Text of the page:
Baker commutes sentences of two men convicted of murder
If Governor’s Council agrees, Thomas Koonce and William Allen can apply for parole
GOV. CHARLIE BAKER on Wednesday commuted the sentences of two men who were convicted of murder. the first commutations the Republican governor has issued since he took office.
“I believe both men, having taken responsibility for their actions and paid their debt to the Commonwealth by serving sentences longer than most individuals found guilty of similar actions, deserve the right to seek parole from prison,” Baker wrote in a press release announcing his decision.
The commutations for Thomas Koonce and William Allen still need to be approved by the Governor’s Council before they can take effect.
Baker agreed to commute both men’s sentences from first-degree murder, which carries a life sentence without the possibility of parole, to second-degree murder. That would give both men the right to apply for parole immediately. The Parole Board would decide whether to grant their release. If granted, both Koonce and Allen would remain on parole for the rest of their lives.
The governor has a year to decide whether to act on a Parole Board recommendation. Baker acted on the recommendations for both men two days before the deadline to act on Koonce’s petition, though he had until September to decide on Allen’s case.
Baker announced earlier this month that he is not running for reelection. For political reasons, governors often act on pardons and commutations late in their final term. The last commutation in Massachusetts occurred in 2014, when Gov. Deval Patrick, just before leaving office, approved the early release from prison of a Brockton woman convicted of distributing cocaine.
Baker said in his statement that he “spent months carefully weighing the circumstances of the two terrible crimes, the actions of the two men since and the Parole Board’s recommendation for commutation.”
Koonce, 54, is a former Marine from Brockton who served 30 years in prison for the murder of Mark Santos. On July 20, 1987, Koonce fired out of a car window during a fight in New Bedford between a group from New Bedford and a group from Brockton. Koonce claimed he shot upwards and never intended to hit anyone. He had no criminal history. He was convicted of first-degree murder in 1992, after an earlier trial ended in a mistrial.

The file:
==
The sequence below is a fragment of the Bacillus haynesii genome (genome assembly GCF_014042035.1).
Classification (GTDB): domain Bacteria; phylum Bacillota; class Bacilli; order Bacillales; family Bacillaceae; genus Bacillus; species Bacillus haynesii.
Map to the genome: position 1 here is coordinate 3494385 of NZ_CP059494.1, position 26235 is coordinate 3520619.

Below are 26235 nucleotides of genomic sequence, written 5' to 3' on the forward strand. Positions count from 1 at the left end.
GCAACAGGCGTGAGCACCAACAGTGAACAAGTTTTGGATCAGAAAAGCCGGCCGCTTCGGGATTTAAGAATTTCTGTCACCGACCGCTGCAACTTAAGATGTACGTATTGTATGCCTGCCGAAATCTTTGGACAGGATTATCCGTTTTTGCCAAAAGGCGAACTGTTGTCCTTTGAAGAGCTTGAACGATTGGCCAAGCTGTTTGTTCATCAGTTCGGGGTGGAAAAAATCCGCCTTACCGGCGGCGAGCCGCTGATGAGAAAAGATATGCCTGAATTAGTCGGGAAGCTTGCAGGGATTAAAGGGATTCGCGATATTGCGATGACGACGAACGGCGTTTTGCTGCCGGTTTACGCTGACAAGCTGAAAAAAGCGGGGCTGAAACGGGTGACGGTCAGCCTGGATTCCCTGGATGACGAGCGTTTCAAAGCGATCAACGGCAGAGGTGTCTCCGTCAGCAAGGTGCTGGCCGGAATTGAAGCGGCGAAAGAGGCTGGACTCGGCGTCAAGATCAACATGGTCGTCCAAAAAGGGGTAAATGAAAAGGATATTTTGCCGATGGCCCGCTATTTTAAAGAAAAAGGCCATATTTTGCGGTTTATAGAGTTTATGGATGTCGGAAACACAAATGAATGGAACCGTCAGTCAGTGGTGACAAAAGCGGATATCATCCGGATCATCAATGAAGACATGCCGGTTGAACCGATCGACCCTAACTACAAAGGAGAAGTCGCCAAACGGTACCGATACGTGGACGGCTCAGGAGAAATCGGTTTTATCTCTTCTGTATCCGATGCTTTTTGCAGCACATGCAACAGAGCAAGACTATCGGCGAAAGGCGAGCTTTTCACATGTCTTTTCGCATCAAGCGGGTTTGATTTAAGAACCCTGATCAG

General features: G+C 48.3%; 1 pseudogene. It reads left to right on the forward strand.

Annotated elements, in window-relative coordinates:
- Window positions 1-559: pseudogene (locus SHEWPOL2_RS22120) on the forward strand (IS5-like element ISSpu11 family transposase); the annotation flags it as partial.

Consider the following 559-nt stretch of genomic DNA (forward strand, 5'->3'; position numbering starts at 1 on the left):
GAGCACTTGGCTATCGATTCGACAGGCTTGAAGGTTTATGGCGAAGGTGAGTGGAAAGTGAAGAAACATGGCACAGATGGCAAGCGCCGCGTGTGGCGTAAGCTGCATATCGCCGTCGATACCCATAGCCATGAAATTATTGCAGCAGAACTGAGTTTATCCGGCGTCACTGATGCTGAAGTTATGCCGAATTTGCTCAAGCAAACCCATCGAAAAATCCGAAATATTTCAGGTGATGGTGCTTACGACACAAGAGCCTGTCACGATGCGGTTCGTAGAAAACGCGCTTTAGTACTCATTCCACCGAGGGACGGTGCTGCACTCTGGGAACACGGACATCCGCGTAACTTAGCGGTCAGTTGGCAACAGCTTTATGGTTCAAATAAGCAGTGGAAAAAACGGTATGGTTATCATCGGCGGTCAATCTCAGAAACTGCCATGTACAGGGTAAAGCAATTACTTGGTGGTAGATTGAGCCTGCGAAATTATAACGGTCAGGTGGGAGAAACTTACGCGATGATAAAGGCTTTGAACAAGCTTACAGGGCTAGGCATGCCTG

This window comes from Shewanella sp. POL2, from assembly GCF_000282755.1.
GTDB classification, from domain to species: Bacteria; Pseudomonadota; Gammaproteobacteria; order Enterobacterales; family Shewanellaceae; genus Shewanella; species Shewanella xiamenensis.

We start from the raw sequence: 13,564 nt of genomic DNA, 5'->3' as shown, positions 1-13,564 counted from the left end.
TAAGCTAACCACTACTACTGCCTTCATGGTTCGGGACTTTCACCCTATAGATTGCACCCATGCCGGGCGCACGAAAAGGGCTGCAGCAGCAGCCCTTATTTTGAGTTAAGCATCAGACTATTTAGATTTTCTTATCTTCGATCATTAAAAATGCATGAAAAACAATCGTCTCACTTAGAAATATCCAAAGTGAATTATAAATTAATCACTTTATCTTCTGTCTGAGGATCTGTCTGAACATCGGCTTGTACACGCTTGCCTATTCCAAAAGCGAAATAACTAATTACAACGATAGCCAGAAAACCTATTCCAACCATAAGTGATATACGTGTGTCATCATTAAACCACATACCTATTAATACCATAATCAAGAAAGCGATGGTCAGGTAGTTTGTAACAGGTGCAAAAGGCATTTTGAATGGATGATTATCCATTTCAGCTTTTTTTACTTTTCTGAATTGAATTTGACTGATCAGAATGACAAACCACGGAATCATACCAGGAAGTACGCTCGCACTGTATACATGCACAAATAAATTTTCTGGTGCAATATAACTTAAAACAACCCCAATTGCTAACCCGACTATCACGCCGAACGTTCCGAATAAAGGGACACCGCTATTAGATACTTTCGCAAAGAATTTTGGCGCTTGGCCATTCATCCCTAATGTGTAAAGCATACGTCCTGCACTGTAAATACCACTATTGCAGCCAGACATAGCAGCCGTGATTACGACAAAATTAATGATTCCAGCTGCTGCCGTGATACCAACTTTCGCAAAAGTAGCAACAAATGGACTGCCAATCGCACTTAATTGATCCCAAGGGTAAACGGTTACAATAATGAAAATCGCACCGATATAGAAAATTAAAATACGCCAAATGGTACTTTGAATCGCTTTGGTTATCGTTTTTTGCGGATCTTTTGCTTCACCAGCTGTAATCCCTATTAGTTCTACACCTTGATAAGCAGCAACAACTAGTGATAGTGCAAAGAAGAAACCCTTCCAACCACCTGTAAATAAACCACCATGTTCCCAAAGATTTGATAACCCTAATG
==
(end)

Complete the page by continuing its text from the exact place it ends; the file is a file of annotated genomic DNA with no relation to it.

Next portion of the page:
According to the Parole Board’s recommendation, Koonce participated extensively in educational, rehabilitation, and restorative justice programs in prison, including earning a bachelor’s degree through Boston University’s prison education program. He held prison jobs for 19 years and received only two minor disciplinary infractions. He has expressed remorse for his actions.
Several of Santos’s relatives opposed Koonce’s petition for commutation.
The Parole Board, in making its recommendation, stressed that Koonce was serving a sentence for a single act of violence, for which he accepted responsibility, and he has “maintained exemplary conduct” during his commitment.
Like Koonce, Allen participated in numerous rehabilitative, educational, and service programs in prison. He earned vocational licenses to be a barber, food service worker, and law clerk, served as a Eucharistic minister for the Catholic community, and consistently held a job. He also took responsibility for his role in the murder.The man who actually murdered Bester pleaded guilty to second-degree murder and was released on parole in 2011. Allen refused to take a plea deal and was convicted of felony murder, in which someone who is involved in a murder but does not actually commit it is considered culpable as if he committed the murder. A SJC ruling in 2017 narrowed the applicability of the rule so it would not have applied in Allen’s case, but Allen was sentenced years earlier.
Plymouth District Attorney Timothy Cruz, whose office prosecuted the case, supported commutation, citing the changed legal context. Members of Bester’s family also supported Allen’s commutation.